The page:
The Peacock Public House
Seeking to transform the previous project in the same space (Mad Crush Wine Bar) the original idea was to call the place Pigeon in homage to the birds that populate College Street, but the more regal Peacock was settled on.
The original Mad Crush layout hasn’t been toyed with too much, a skylight above the bar still the highlight of the interior. A curtain now separates the front bar and a back area.
An upper floor with a stage is open to public dining, a small stage able to host anything from comedy shows to intimate music acts, the space actually totally soundproof.
A scotch egg ($7) is wrapped in a very fennel-forward house pork sausage with a thin crispy coating, soft cooked and served traditionally with Branson pickle, a very tangy English condiment.
A selection of toasts includes roast garlic button mushroom and Stilton ($9) topped with rich creme fraiche that melts into the veg and a “La Sauvagine” with house lardons, walnuts and honey. Most are on thickly sliced Blackbird sourdough.
Larger fare includes house bangers and mash ($19) with sweet and aromatic shallot gravy. A textbook rendition of the classic, the potatoes are airy and the Stilton and peppercorn sausage is hearty.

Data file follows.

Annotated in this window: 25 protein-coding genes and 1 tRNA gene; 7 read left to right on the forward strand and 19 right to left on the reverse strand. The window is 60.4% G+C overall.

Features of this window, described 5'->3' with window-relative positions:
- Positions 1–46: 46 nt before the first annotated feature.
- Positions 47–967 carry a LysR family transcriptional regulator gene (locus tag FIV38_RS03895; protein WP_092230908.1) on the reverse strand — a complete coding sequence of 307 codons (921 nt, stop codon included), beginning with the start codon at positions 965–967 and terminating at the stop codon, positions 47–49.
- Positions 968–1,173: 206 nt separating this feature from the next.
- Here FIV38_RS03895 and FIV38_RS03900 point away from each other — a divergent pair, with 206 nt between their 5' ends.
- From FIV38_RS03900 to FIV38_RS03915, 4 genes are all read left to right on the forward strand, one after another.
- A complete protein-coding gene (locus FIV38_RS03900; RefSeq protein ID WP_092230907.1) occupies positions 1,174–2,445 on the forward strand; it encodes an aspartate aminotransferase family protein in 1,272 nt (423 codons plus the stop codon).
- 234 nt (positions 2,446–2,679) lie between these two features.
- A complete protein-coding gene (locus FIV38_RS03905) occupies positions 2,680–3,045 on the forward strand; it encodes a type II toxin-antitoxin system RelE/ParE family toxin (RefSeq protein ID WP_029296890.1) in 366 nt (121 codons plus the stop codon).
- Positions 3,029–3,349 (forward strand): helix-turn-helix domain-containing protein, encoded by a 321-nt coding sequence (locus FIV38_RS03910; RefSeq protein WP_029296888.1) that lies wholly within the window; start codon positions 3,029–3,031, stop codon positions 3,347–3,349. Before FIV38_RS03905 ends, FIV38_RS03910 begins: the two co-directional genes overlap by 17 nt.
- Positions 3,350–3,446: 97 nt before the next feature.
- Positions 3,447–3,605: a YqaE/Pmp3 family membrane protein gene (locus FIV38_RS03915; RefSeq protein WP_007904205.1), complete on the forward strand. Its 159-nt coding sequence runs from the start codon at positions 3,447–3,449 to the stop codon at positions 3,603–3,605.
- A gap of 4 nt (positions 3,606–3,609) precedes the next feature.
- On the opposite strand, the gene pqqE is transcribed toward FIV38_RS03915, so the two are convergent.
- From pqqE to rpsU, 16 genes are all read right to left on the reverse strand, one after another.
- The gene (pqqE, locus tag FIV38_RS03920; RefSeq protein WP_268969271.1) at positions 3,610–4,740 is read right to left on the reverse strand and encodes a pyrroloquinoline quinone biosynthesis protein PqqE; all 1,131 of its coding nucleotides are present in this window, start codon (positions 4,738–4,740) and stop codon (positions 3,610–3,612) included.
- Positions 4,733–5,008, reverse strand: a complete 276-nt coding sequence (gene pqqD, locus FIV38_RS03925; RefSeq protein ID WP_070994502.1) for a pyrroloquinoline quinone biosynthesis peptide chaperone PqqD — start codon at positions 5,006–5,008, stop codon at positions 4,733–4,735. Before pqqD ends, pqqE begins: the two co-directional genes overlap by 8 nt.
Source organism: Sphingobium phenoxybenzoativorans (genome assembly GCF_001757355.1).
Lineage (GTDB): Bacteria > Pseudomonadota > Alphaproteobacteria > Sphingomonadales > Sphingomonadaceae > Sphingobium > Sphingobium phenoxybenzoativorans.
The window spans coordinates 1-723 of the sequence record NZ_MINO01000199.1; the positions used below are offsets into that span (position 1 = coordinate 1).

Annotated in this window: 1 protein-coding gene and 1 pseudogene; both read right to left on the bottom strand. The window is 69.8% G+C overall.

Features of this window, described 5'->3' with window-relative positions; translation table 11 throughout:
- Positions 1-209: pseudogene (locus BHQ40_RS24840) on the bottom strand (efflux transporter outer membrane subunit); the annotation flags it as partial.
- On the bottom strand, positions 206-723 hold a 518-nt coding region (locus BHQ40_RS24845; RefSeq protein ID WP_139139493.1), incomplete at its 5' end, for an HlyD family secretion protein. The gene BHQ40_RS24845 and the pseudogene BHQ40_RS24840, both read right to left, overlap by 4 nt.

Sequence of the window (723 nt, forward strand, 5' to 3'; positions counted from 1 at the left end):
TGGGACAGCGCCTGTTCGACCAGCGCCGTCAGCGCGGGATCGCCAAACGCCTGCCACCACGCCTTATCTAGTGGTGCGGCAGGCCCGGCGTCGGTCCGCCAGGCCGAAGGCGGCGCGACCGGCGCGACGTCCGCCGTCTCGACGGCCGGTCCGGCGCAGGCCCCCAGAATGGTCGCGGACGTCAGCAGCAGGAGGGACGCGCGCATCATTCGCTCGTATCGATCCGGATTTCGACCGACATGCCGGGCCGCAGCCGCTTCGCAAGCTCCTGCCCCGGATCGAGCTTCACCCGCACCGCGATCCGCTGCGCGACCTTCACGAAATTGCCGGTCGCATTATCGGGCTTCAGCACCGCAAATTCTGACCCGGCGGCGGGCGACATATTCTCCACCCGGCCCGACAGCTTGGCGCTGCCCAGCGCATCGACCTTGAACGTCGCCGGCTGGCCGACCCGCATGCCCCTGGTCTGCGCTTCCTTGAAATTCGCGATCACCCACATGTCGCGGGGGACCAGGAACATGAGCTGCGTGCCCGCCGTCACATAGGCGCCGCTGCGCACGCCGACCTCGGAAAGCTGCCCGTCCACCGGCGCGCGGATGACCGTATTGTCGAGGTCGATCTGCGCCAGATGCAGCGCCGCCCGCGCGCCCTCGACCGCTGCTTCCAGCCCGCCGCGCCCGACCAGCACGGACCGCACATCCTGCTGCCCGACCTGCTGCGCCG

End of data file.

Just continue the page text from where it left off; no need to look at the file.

Atlantic haddock and chips ($19) are served with classic mushy peas and a viscous house tartar, the giant fish fillet battered in a light and crunchy Steamwhistle and vinegar batter and sprinkled with a few flakes of Maldon salt.
A daily pie special usually runs around $20 - $25, today’s a turkey and pea suet pudding that’s kind of like a giant Thanksgiving dumpling. The crust is incredibly soft, fatty and buttery, the whole thing sitting on a bed of roasted kale.
A leek and stilton tart ($17) is a vegetarian entree option, the menu here actually about 40 per cent meat-free.
Peacock prides themselves on stocking an impressively wide range of craft beer brands both on tap and in a huge can and bottle fridge, which includes more artisanal offerings like Burdock’s Tuesday, Whip and Squints from Left Field, and Godspeed’s Yuzu. However, you’ll find them here at a lower markup than nearby beer bars like Birreria Volo.
Mad Crush Wine Bar was itself already a reinvention of the original Mad Crush location on King, so this makeover into a more casual business as Peacock is just another step in the evolution of Toronto’s bar scene, and owner Jamieson Kerr’s solid position in it. Peacock also does English-inspired brunch on weekends.